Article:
Airbnb fought valiantly, but the end was near: New York State Attorney General Eric Schneiderman wanted host data, and he was going to get it. The home-rental site on Wednesday agreed to give Schneiderman some of what he asked for, but with several caveats.
To comply with the attorney general's subpoena, which was refiled last week after a New York Supreme Court judge ruled his initial subpoena too broad, Airbnb is handing over host data, but anonymizing all the important parts. If you're a New York City host, here's the information that will be redacted from the report: Your name, email address, phone number, social media accounts, username, host ID, listing ID, apartment number, social security number, tax ID, password information, or any information that would allow someone to find out who you are, where you live, and how to access your account.
So what can the attorney general do without all that information? Well, Schneiderman is on the hunt for Airbnb users who essentially running illegal hotels. Using the anonymized data, the attorney general will be able to see if one person has multiple listings for different units. Airbnb will have to turn over user information if Schneiderman launches an investigation into a host's activities.
In a joint statement released Wednesday, Airbnb and the attorney general's office said the agreement takes into account hosts' privacy concerns:
"Airbnb and the Office of the Attorney General have worked tirelessly over the past six months to come to an agreement that appropriately balances Attorney General Schneiderman's commitment to protecting New York's residents and tourists from illegal hotels with Airbnb's concerns about the privacy of thousands of other hosts. The arrangement we have reached today for compliance with the OAG subpoena strikes this balance."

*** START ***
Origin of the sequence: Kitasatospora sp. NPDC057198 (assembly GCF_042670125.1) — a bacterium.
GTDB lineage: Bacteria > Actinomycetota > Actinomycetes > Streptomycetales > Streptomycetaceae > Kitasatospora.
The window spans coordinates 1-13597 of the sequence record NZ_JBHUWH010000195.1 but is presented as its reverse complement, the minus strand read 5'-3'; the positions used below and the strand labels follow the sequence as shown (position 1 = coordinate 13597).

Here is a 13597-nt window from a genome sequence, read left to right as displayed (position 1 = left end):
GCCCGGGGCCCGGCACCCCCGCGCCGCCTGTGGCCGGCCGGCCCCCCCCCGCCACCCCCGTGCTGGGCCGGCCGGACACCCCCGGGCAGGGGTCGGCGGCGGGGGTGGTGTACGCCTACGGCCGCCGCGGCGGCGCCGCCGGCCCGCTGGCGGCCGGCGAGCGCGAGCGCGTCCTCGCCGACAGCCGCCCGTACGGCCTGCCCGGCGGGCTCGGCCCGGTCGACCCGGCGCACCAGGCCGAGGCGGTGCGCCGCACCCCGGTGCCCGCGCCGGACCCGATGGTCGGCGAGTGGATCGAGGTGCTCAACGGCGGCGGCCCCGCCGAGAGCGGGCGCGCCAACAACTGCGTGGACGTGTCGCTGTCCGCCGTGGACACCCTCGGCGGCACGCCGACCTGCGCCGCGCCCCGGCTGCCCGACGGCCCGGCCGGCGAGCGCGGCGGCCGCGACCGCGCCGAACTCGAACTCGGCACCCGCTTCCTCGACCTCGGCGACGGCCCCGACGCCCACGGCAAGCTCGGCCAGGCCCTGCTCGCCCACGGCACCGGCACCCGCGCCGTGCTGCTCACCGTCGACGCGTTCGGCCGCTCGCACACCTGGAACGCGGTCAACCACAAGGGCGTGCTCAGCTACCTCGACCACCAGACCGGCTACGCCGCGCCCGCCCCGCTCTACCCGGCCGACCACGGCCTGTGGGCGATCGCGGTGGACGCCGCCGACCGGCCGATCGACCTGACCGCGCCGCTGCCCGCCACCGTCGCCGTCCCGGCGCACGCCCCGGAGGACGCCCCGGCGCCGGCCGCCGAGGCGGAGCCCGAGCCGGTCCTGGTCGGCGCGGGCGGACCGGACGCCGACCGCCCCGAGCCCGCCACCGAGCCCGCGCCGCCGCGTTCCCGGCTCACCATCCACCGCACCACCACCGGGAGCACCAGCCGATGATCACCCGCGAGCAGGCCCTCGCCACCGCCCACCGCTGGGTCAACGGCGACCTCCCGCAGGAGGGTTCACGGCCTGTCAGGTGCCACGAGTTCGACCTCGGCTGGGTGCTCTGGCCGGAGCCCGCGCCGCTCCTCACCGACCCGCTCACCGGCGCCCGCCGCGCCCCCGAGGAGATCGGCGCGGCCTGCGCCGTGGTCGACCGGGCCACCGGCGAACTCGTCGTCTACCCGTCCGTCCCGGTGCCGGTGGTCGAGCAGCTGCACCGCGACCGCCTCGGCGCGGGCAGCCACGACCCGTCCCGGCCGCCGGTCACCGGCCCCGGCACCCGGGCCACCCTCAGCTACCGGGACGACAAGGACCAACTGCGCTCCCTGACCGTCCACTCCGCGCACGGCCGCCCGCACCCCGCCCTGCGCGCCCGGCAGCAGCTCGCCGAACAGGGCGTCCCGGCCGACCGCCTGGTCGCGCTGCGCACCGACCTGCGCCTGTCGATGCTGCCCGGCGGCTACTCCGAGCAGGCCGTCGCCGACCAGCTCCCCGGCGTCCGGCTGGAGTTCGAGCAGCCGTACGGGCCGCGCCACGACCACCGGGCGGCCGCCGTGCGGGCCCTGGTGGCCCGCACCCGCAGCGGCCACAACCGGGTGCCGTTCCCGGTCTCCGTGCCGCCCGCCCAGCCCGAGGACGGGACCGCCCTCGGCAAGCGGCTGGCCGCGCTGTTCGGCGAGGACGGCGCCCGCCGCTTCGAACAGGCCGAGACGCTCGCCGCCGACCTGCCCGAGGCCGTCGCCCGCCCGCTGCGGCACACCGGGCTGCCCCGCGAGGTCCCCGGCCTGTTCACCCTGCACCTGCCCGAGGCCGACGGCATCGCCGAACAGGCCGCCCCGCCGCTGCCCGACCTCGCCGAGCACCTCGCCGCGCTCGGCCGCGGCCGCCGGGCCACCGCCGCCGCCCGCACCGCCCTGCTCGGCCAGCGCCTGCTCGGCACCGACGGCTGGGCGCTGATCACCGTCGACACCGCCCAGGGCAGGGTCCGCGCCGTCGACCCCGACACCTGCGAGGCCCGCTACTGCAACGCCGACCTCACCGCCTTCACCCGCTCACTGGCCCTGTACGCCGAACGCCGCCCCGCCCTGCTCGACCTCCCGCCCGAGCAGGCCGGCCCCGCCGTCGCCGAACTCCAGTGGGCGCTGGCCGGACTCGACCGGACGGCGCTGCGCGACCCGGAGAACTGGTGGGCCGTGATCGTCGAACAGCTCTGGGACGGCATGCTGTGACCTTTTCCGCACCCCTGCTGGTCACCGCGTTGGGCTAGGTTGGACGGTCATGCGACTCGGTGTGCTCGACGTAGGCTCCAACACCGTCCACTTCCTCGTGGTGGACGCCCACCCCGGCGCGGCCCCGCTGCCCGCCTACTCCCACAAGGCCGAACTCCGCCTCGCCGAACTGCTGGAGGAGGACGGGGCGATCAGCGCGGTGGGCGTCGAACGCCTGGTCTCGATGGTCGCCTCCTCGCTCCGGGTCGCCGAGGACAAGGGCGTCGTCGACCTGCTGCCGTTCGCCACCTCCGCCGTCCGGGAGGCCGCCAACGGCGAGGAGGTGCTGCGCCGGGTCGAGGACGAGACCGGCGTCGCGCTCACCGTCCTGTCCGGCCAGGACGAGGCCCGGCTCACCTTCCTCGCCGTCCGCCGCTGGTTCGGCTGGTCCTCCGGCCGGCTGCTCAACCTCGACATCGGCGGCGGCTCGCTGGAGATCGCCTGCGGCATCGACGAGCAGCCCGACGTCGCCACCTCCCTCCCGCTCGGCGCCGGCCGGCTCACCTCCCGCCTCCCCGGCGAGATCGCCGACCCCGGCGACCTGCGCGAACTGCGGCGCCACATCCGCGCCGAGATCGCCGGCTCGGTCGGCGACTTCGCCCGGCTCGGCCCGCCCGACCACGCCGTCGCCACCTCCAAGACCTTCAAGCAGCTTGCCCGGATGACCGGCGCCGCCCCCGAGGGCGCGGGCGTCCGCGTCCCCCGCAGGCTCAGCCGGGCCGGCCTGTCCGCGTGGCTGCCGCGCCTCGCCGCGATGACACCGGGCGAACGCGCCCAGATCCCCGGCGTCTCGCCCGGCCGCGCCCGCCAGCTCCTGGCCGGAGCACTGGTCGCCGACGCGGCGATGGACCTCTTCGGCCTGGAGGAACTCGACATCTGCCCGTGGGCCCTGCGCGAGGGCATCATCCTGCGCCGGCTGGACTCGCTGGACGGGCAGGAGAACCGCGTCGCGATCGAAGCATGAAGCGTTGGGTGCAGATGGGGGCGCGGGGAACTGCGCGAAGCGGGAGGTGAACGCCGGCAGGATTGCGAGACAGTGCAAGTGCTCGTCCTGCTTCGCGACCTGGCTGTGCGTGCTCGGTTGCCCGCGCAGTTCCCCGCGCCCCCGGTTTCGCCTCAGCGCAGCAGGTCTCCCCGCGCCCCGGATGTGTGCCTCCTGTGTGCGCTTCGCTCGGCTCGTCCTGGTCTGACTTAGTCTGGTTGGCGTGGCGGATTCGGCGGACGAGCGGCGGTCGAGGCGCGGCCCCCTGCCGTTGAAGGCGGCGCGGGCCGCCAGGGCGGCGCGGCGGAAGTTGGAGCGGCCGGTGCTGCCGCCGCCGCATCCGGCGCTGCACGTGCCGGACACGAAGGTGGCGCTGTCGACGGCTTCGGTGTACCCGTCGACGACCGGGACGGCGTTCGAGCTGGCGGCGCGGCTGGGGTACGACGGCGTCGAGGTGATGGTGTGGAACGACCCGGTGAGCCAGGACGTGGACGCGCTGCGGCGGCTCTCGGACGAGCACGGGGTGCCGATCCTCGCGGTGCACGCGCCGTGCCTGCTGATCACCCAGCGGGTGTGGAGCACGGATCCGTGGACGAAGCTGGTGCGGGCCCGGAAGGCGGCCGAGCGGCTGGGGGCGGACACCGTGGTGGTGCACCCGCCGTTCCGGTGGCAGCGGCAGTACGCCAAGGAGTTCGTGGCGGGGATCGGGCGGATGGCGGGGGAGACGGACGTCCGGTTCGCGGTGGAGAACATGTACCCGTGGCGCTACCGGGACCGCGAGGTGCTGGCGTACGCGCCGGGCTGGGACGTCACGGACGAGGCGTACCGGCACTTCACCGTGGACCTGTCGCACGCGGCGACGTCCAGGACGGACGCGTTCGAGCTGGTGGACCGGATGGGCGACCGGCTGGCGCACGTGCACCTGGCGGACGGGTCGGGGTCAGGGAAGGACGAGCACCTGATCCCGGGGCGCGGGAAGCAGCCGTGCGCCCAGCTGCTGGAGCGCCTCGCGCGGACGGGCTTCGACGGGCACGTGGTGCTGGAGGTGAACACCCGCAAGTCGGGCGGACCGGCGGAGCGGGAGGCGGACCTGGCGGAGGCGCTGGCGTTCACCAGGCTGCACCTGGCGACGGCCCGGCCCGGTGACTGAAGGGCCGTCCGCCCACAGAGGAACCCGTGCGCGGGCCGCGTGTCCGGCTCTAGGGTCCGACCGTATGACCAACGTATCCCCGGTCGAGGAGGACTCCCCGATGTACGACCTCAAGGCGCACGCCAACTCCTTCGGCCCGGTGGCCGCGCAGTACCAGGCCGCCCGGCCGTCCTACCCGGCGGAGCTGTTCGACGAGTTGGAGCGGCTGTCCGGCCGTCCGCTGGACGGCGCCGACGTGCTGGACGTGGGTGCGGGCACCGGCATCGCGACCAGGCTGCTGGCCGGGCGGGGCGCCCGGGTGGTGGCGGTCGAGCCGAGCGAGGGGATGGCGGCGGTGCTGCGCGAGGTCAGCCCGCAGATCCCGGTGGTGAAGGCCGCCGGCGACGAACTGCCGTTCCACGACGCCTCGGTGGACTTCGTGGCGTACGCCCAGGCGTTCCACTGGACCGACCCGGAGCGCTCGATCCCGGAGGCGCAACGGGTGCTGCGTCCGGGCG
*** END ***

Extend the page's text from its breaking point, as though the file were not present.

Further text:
Airbnb didn't have much of a choice in the matter. Despite its legal victory over Schneiderman last week, the state judge specified that the subpoena was only denied because the attorney general was seeking information on all 15,000 Airbnb hosts in New York. Some cities don't have laws prohibiting short-term rentals, and therefore those hosts wouldn't be breaking the law. After Schneiderman narrowed his subpoena's focus and refiled, Airbnb could either continue to fight a losing battle or try to set the terms of its agreement. It chose the latter.
Airbnb needs to abide by the laws if it's going to find government supporters in New York, where its business is considered a nuisance at best and illegal at worst. The site has worked to get rid of so-called "bad actors" in New York who have used Airbnb to turn an illegal profit, but that wasn't enough for Schneiderman, and it might not be enough to ease lawmakers' pressure on the company.